By Kevin Yao
BEIJING (Reuters) – China’s economy likely perked up slightly in the fourth quarter, enabling the government to hit its growth target after the previous year’s miss, but the outlook for 2024 remains shaky amid a protracted property slump and weak consumer confidence.
Data on Wednesday (0200 GMT) is expected to show gross domestic product (GDP) grew 5.3% in October-December from a year earlier, quickening from the 4.9 pace in the third quarter, according to a Reuters poll.
But on a quarterly basis, the economy is forecast to grow 1.0% in the fourth quarter, slowing from a 1.3% pace in July-September, underlining the weak momentum despite a raft of policy steps.
For 2023, the economy likely expanded 5.2%, partly helped by the previous year’s low-base effect which was marked by COVID-19 lockdowns.
The economy grew just 3% in 2022 due to strict COVID curbs, badly missing the official target.
Confounding most analysts’ expectations, the world’s second-largest economy has struggled to mount a strong and sustainable post-COVID pandemic bounce, burdened by a protracted property crisis, weak consumer and business confidence, mounting local government debts, and weak global growth.
Beijing set a growth target of around 5% in 2023 and policy insiders expect it to maintain a similar goal for this year.
Analysts polled by Reuters expected growth to slow to 4.6% in 2024, and ease further to 4.5% in 2025, which may raise the heat on policymakers to unveil more stimulus to restore confidence and ride out the property slump.
Recent data suggested the economy was starting 2024 on shaky footing, with persistent deflationary pressures and a slight pick-up in exports unlikely to kindle a quick turnaround in lacklustre factory activity. December bank lending was also weak.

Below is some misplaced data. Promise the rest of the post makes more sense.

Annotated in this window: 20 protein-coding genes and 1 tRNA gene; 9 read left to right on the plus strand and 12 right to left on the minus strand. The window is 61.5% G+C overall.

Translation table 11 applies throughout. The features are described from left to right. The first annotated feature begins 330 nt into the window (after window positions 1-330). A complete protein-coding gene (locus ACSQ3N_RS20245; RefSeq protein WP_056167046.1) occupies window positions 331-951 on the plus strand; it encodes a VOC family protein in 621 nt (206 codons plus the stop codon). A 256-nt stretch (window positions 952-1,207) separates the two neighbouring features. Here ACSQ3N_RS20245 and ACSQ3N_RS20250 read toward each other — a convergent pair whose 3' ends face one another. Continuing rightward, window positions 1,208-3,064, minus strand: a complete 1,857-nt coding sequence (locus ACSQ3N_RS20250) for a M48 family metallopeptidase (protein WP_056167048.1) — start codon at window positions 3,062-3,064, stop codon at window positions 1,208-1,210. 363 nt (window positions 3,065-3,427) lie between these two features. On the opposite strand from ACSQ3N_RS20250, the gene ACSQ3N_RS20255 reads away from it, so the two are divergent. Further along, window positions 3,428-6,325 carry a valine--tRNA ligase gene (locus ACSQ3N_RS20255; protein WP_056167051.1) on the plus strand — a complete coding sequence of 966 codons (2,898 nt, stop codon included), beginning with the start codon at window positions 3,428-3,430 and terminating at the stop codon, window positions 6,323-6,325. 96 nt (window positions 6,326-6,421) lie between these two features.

“Attention will be on the year-end data to be released on Wednesday,” said Matthew Ryan, head of market strategy at global financial services firm Ebury. “GDP growth is particularly worth watching, as it could set the tone for sentiment toward China in 2024.”
Investor disappointment with China’s performance last year pushed the yuan currency to a 16-year low at one point. The market capitalisation of stocks listed in Shanghai and Shenzhen fell by a cumulative $258 billion during 2023 and Hong Kong-listed shares lost $592 billion.
MORE EASING STILL SEE ON THE CARDS
Separate data on December activity, to be released alongside GDP data on Wednesday, is expected to show factory output growth steadied while consumption growth slowed and investment remained tepid.
Retail sales, a key gauge of consumption, are forecast to grow 8.0% in December from a year earlier, slowing from a 10.1% rise in November. Factory output is seen growing 6.6% in December year-on-year, matching November’s rise.
The People’s Bank of China (PBOC) has pledged to step up policy support for the economy this year and promote a rebound in prices.
On Monday, the PBOC left the medium-term policy rate unchanged, defying market expectations for a cut as pressure on the yuan currency continued to limit the scope of monetary easing.
Analysts polled by Reuters expected the central bank to cut the one-year loan prime rate (LPR) — the benchmark lending rate — by 10 basis points (bps) in the first quarter.
“Despite the surprise, we continue to expect the PBOC to eventually deliver two rounds of policy rate cuts and one RRR cut in H1 2024, given the ongoing economic dip and the fading of pent-up demand for consumption, which we expect to accelerate following the Chinese New Year holidays in February,” Ting Lu, chief China economist at Nomura, said in a note.
The government, which in October unveiled 1 trillion yuan ($139.22 billion) in sovereign bonds to fund investment projects, is likely to press ahead with more fiscal spending to drive growth, analysts said.
($1 = 7.1829 Chinese yuan renminbi)
(Reporting by Kevin Yao; Editing by Kim Coghill)